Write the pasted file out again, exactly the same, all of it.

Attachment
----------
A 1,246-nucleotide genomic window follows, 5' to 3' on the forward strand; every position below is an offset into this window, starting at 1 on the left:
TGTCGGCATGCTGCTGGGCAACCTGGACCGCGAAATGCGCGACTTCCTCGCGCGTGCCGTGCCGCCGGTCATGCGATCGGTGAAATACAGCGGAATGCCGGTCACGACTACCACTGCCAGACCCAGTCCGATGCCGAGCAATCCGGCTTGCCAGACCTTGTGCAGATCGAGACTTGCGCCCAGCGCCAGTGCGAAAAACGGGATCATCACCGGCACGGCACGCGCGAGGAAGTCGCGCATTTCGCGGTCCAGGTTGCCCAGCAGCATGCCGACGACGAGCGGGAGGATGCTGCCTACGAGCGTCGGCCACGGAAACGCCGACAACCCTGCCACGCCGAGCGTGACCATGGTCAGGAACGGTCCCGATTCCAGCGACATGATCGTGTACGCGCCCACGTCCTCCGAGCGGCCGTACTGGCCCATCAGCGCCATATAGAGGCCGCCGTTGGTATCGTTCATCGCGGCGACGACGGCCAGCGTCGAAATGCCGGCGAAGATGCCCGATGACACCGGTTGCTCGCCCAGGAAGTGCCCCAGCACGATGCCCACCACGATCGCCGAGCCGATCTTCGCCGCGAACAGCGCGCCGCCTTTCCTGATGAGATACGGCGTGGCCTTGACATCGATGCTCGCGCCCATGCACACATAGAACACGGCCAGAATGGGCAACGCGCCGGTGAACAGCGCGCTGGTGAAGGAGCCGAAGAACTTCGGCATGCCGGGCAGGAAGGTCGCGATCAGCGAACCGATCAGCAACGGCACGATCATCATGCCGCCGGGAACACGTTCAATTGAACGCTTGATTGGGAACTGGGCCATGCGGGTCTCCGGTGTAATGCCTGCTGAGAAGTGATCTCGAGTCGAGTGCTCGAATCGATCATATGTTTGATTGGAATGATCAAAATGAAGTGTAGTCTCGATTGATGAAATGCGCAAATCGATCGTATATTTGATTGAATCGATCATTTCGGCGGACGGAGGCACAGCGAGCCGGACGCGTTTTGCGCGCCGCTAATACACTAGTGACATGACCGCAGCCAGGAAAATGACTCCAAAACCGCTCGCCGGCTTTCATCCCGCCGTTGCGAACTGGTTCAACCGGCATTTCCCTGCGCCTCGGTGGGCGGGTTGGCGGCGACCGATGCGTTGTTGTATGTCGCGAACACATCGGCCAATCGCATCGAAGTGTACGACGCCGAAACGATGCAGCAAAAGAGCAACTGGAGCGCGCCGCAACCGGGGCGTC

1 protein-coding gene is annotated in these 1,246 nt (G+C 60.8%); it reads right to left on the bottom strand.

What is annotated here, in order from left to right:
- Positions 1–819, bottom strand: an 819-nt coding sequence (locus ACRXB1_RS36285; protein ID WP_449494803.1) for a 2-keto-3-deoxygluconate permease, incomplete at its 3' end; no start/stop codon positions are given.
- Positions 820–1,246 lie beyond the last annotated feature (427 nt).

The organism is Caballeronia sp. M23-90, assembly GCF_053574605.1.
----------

A 1,246-nucleotide genomic window follows, 5' to 3' on the forward strand; every position below is an offset into this window, starting at 1 on the left:
TGTCGGCATGCTGCTGGGCAACCTGGACCGCGAAATGCGCGACTTCCTCGCGCGTGCCGTGCCGCCGGTCATGCGATCGGTGAAATACAGCGGAATGCCGGTCACGACTACCACTGCCAGACCCAGTCCGATGCCGAGCAATCCGGCTTGCCAGACCTTGTGCAGATCGAGACTTGCGCCCAGCGCCAGTGCGAAAAACGGGATCATCACCGGCACGGCACGCGCGAGGAAGTCGCGCATTTCGCGGTCCAGGTTGCCCAGCAGCATGCCGACGACGAGCGGGAGGATGCTGCCTACGAGCGTCGGCCACGGAAACGCCGACAACCCTGCCACGCCGAGCGTGACCATGGTCAGGAACGGTCCCGATTCCAGCGACATGATCGTGTACGCGCCCACGTCCTCCGAGCGGCCGTACTGGCCCATCAGCGCCATATAGAGGCCGCCGTTGGTATCGTTCATCGCGGCGACGACGGCCAGCGTCGAAATGCCGGCGAAGATGCCCGATGACACCGGTTGCTCGCCCAGGAAGTGCCCCAGCACGATGCCCACCACGATCGCCGAGCCGATCTTCGCCGCGAACAGCGCGCCGCCTTTCCTGATGAGATACGGCGTGGCCTTGACATCGATGCTCGCGCCCATGCACACATAGAACACGGCCAGAATGGGCAACGCGCCGGTGAACAGCGCGCTGGTGAAGGAGCCGAAGAACTTCGGCATGCCGGGCAGGAAGGTCGCGATCAGCGAACCGATCAGCAACGGCACGATCATCATGCCGCCGGGAACACGTTCAATTGAACGCTTGATTGGGAACTGGGCCATGCGGGTCTCCGGTGTAATGCCTGCTGAGAAGTGATCTCGAGTCGAGTGCTCGAATCGATCATATGTTTGATTGGAATGATCAAAATGAAGTGTAGTCTCGATTGATGAAATGCGCAAATCGATCGTATATTTGATTGAATCGATCATTTCGGCGGACGGAGGCACAGCGAGCCGGACGCGTTTTGCGCGCCGCTAATACACTAGTGACATGACCGCAGCCAGGAAAATGACTCCAAAACCGCTCGCCGGCTTTCATCCCGCCGTTGCGAACTGGTTCAACCGGCATTTCCCTGCGCCTCGGTGGGCGGGTTGGCGGCGACCGATGCGTTGTTGTATGTCGCGAACACATCGGCCAATCGCATCGAAGTGTACGACGCCGAAACGATGCAGCAAAAGAGCAACTGGAGCGCGCCGCAACCGGGGCGTC

1 protein-coding gene is annotated in these 1,246 nt (G+C 60.8%); it reads right to left on the bottom strand.

What is annotated here, in order from left to right:
- Positions 1–819, bottom strand: an 819-nt coding sequence (locus ACRXB1_RS36285; protein ID WP_449494803.1) for a 2-keto-3-deoxygluconate permease, incomplete at its 3' end; no start/stop codon positions are given.
- Positions 820–1,246 lie beyond the last annotated feature (427 nt).

The organism is Caballeronia sp. M23-90, assembly GCF_053574605.1.